The downside of Branagh’s style is a literal-mindedness that is most evident when he makes rather forlorn attempts at poetic visual flourishes; he is playing for the masses, and subtlety is the casualty. Making the earth roil and shake when Hamlet looks for his father’s ghost in the woods comes off as a half-hearted stab at a scary special effects sequence, and illustrations of an ancient story with the briefest of appearances by John Gielgud and Judi Dench seem gratuitously over-the-top. British audiences will get a hoot out of comedian Ken Dodd popping up in cutaways as Yorick, whose buck-toothed skull Hamlet examines and ponders.
But the film’s occasional missteps are greatly shadowed by its general strengths. In both performance and direction, Branagh displays an energy and forcefulness that is contagious to the huge and varied cast. His bleach-blond Hamlet is not as woundedly sensitive as some nor as indecisive, but an aggrieved, vigorous man of action, ever adjusting to the mounting scandals and shocks that mark his house. Branagh shouts and fulminates rather more than one might like and shows a willingness to try anything for effect, but it is a commanding, solid surface characterization, one that well articulates the meanings on the page but refrains from venturing into uncharted depths.
At least a couple of the other actors are altogether brilliant, specifically Derek Jacobi (who directed Branagh’s stage Hamlet) as a keenly tactical and shrewd Claudius, and Richard Briers, whose Polonius is a revelation; whereas the character is normally played as a foolish old buffoon, Briers approaches him much more seriously, persuasively making him a political man of tragically misguided motives.
For Shakespeare buffs, the film is worth seeing for these performances alone, but also weighing in impressively are Julie Christie, dazzlingly earthy as the ill-considered queen, Kate Winslet as the doomed Ophelia and even Billy Crystal, who gives some sly and impish twists to his line readings as the gravedigger.
Aside from him and Heston, however, the non-Brits on hand prove a mixed blessing, with Robin Williams passably amusing as a very fey Osric but Jack Lemmon just not equipped for the occasion as one of the palace guards who spots the ghost. Gerard Depardieu fortunately has few lines of any length to say in his one scene as Polonius’ servant Reynaldo.
This is the first feature film shot on 65mm stock and projected in 70mm since “Far And Away” in 1992, and the result is a stunningly handsome production with tremendous visual clarity and depth. Cinematographer Alex Thomson, who first worked in 70mm as a focus puller on “Lawrence of Arabia,” has collaborated very creatively with Branagh to keep the film visually stimulating for four hours, shooting the cascade of dialogue scenes in different ways, often circling the action and making good use of the mirrors that panel the principal set of Tim Harvey’s sumptuous production design. Location castle scenes were shot at the enormous Blenheim Palace, ancestral home of the Duke of Marlborough, and most exteriors are snowbound to excellent visual effect.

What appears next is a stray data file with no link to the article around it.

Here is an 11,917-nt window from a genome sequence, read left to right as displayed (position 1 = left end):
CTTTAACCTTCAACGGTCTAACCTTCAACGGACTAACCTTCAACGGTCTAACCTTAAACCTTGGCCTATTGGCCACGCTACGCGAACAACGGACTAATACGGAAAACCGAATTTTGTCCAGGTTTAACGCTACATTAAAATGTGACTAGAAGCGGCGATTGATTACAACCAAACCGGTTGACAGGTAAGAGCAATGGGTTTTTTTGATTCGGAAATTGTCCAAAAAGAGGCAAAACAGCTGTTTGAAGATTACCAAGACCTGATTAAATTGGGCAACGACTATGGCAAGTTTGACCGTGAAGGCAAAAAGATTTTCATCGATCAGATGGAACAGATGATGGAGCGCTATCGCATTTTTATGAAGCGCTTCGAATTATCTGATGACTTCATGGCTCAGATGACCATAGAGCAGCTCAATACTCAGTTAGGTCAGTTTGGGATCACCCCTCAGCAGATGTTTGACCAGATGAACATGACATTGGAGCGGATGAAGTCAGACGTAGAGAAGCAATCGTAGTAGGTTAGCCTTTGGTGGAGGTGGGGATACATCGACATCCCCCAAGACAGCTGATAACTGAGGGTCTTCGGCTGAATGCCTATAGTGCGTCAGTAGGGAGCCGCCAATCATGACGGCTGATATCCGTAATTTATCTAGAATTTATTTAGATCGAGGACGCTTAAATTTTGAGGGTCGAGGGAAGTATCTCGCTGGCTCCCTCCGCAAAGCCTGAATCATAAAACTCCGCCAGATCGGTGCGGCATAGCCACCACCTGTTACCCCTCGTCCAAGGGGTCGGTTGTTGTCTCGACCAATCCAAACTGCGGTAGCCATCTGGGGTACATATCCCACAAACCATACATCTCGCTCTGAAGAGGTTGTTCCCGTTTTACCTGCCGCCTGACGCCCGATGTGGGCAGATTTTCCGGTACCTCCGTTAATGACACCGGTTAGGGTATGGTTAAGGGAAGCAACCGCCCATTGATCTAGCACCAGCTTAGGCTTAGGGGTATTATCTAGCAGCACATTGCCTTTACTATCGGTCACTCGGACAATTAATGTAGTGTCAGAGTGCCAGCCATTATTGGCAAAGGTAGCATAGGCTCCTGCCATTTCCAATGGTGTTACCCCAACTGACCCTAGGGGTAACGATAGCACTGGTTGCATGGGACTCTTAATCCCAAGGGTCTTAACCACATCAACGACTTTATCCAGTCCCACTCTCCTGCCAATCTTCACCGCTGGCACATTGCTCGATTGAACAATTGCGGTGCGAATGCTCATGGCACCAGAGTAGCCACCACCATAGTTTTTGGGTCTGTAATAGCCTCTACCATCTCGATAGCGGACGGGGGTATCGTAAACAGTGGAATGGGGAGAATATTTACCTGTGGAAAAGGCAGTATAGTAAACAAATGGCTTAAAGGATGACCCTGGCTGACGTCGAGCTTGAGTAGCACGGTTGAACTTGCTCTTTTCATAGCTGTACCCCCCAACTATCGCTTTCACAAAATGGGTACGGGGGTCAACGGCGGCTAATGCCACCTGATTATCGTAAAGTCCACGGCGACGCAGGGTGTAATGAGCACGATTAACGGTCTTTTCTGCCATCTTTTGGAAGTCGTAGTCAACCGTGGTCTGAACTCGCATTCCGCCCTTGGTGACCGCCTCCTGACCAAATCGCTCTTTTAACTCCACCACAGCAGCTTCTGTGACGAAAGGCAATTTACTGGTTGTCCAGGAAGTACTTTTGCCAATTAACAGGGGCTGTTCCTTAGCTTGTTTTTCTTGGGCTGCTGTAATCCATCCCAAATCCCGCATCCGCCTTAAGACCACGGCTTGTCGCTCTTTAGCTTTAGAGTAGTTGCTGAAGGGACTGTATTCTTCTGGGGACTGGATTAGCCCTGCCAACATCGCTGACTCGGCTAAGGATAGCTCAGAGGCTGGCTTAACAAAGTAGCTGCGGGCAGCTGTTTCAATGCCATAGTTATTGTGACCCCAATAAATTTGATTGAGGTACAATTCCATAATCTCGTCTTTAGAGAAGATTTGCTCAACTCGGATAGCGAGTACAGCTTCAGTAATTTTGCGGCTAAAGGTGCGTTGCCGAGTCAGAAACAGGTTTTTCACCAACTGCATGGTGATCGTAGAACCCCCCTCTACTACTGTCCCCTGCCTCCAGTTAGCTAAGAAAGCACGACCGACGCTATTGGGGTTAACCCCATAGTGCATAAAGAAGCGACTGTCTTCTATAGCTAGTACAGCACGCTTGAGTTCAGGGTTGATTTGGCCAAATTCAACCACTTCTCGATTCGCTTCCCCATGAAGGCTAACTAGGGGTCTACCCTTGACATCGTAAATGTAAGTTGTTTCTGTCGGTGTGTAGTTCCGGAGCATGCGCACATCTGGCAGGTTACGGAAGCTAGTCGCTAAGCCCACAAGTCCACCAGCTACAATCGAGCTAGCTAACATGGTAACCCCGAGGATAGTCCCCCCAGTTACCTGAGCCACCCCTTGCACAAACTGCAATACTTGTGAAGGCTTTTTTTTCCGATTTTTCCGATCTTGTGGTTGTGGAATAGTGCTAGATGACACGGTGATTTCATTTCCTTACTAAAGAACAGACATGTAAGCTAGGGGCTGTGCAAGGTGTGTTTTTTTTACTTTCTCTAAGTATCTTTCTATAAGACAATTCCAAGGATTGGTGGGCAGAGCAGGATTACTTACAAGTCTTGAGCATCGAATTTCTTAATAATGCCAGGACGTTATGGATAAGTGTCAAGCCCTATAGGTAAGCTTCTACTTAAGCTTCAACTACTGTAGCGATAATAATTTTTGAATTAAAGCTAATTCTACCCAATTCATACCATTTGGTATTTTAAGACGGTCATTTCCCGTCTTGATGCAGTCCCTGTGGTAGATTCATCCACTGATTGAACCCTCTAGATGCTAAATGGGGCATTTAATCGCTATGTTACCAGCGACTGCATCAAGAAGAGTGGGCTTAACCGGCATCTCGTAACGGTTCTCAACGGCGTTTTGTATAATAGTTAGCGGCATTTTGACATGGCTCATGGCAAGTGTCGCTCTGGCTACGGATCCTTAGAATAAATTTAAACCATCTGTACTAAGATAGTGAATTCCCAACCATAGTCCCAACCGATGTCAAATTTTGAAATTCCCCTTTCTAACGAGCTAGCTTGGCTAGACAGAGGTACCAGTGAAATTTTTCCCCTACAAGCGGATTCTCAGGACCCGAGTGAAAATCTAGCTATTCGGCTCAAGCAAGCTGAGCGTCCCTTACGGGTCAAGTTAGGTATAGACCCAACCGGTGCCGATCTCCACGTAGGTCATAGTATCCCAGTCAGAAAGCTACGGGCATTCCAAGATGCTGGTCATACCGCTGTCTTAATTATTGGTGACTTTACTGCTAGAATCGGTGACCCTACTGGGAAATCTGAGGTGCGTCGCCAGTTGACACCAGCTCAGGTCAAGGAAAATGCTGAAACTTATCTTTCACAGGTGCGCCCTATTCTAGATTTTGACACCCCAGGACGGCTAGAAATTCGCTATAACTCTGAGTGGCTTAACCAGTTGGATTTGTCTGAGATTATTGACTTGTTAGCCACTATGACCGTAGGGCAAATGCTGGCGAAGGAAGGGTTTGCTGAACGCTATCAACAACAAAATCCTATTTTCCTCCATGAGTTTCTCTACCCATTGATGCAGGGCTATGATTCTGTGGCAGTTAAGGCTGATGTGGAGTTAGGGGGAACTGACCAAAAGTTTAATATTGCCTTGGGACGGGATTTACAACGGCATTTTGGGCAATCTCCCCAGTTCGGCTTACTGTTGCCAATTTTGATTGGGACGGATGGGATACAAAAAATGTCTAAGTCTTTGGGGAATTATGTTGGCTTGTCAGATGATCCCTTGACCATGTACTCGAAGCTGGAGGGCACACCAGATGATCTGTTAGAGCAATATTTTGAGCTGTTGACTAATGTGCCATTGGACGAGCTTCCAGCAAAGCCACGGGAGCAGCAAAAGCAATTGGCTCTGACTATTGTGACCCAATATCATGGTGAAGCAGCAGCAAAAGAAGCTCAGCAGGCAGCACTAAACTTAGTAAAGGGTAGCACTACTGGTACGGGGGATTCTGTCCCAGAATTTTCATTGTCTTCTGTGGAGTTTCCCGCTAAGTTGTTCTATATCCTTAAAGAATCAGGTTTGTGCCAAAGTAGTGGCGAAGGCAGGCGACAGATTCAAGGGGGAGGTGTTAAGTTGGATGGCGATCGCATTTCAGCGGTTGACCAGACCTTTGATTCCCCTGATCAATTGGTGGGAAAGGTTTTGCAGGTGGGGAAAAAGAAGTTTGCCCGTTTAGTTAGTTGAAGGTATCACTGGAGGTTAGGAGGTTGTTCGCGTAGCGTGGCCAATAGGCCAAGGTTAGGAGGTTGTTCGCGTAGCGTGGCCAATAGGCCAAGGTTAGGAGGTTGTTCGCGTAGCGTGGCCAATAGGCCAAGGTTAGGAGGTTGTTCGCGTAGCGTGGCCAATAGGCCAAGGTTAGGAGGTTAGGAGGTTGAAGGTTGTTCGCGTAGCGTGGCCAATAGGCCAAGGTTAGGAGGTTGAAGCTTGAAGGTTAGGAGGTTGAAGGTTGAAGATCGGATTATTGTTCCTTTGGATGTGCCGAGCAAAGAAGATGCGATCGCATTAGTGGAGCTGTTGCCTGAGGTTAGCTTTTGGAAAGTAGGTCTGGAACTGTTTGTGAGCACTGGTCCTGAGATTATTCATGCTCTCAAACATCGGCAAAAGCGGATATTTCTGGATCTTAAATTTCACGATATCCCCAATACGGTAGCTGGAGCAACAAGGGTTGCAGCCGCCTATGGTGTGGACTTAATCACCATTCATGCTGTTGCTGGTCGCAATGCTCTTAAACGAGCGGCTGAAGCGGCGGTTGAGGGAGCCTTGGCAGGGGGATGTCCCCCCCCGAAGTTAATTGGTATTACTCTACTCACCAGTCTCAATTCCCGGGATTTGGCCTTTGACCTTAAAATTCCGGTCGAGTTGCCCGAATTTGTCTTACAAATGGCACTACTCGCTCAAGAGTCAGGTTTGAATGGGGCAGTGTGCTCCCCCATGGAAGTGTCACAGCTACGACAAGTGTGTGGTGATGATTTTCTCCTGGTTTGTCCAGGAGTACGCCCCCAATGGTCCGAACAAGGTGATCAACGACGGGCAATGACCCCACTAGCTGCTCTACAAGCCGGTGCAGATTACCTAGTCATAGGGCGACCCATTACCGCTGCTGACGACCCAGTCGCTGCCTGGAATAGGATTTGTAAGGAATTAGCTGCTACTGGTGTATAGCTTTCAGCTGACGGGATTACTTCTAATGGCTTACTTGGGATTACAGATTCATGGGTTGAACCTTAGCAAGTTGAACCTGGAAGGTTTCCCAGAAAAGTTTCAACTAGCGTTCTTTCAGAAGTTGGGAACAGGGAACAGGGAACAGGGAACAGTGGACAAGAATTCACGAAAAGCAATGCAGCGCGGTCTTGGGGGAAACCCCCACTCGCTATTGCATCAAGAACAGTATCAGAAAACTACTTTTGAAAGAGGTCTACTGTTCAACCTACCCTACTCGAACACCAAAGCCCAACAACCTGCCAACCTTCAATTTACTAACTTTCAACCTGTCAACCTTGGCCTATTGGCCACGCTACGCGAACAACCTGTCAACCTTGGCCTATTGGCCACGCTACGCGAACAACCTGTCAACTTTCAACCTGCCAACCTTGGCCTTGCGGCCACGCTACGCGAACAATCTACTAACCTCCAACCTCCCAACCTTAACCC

Costume designer Alex Byrne has taken advantage of the imprecise historical period to devise some exceedingly becoming gowns and outfits for the women and to dress the men in some of the most attractive military uniforms of the last century. Patrick Doyle’s musical score is generally helpful, although it does intrude on occasion, particularly on the “To be or not to be” soliloquy, which is otherwise superbly realized with Hamlet regarding himself in a full-length mirror.
As it will be presented in its exclusive runs, film’s first “half” runs 158 minutes, or longer than the entire reduced version promises to be. Post-intermission second part runs 84 minutes. Only American films since the 1960s to approach four hours in running time were “Heaven’s Gate,” at 219 minutes, in 1980, and “Once Upon a Time in America,” at 227 minutes, in 1984; ironically, both of those initially went out in the U.S. in shortened versions, only to surface later in their original, full-length cuts. This time, the filmmakers and distrib knew what they had and planned ahead for the reverse, and more logical, release